Baseball Officials Visit Northern Virginia

Baseball Officials Visit Northern Virginia

Financing discussed during meetings with local baseball boosters.

Virginia's baseball boosters hosted a group of officials from Major League Baseball last week to discuss the possibility of moving the Montreal Expos to Northern Virginia next year. The Virginia Baseball Stadium Authority laid out its financing plan at last Friday's meeting in an attempt to convince baseball's Relocation Committee that Northern Virginia was the right place for a Major League team.

"We thought it went very well," said Brian Hannigan, a spokesman for the Stadium Authority. "Obviously we wanted to make sure that the Relocation Committee was aware of all the elements of our financing plan that are already in law that can begin to generate revenue to support the ballpark from Day 1.

"They were impressed with the amount of work that was done," Hannigan said.

Northern Virginia is competing with Washington, D.C., and Portland, Ore., to become the new home of the Expos. The Relocation Committee will make a recommendation to Baseball Commissioner Bud Selig, who will make the final decision in consultation with the league's owners, said Pat Courtney, a baseball spokesman. Baseball plans to make an announcement during the All-Star break in mid-July, he added. Courtney refused to comment on Friday's meeting.

"This isn't a public process," he said.

Hannigan said the group did not visit any of the potential sites for a ballpark, but the Relocation Committee's staff director has already seen all the sites. Friday's meeting also took place at a Pentagon City high-rise with views of two potential locations. Of the five sites selected for a possible stadium, three are in Arlington County, one is in Loudoun County and one is at Fort Belvoir's Engineer Proving Grounds in Springfield.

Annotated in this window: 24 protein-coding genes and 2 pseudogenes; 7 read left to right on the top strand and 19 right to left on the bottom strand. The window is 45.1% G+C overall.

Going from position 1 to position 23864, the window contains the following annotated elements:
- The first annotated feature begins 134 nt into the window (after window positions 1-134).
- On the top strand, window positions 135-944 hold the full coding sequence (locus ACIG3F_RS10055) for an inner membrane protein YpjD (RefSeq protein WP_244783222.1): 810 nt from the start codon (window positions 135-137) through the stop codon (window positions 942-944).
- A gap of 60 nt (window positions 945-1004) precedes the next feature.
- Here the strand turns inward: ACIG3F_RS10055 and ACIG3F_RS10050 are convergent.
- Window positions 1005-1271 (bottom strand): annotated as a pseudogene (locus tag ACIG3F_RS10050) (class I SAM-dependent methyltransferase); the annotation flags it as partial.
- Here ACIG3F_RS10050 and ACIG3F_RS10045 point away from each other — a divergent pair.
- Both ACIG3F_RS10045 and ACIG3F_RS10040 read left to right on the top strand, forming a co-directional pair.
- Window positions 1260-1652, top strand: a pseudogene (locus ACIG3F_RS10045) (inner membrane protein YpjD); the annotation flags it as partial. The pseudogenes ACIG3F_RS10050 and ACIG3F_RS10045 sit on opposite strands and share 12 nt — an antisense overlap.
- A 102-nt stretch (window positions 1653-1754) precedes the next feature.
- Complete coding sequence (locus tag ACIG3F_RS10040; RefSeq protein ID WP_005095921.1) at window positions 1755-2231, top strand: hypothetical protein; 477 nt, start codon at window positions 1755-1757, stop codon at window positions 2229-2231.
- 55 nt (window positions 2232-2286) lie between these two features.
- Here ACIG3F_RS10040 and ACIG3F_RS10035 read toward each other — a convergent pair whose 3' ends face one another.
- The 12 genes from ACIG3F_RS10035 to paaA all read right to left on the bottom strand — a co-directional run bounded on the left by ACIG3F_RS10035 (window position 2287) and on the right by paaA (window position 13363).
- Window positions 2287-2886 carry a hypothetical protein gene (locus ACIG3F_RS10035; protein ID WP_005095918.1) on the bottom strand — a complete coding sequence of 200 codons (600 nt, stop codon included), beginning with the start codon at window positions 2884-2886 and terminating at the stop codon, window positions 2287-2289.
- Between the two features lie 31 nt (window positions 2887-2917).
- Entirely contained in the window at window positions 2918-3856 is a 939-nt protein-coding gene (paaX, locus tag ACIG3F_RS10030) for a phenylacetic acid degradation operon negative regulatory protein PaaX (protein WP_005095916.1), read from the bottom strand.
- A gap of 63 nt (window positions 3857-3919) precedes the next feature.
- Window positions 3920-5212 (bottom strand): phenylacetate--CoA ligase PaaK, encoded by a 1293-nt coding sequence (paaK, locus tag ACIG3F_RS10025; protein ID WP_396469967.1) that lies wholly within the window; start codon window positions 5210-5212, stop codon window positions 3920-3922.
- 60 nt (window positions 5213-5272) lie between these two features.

Funding for a Virginia ballpark would come from a 10-percent admissions surcharge, sales and income taxes generated at the stadium, as well as rental income from retail space at the ballpark. The state could also tax the salaries of visiting baseball players. Hannigan said no General Fund money would be used for the stadium.

THE FINANCING PLAN and the potential sites have proved controversial with some citizens and elected officials. Last week, the Fairfax County Board of Supervisors approved a motion by Supervisor Dana Kauffman (D-Lee) expressing its opposition to a stadium located in Fairfax County.

"The projected economic benefits of a baseball stadium are on a par with the emperor's new clothes," Kauffman said.

Lon Caldwell, a West Springfield resident, cheered the county's resolution. A stadium would aggravate an already bad traffic situation near the Springfield Interchange, he said.

"It's not about whether you like baseball or you're for or against baseball, you're against the idea of putting it where people don't want it," he said. "In my opinion, it would destroy the quality of life in the Springfield area."

Because the Engineer Proving Grounds is federal land owned by the U.S. Army, a baseball stadium could be placed there over the county's objections.

But Hannigan said the stadium proposal would be "processed through the local county government as any other development proposal.

"We have always anticipated that approval of the ballpark would go through the local zoning process."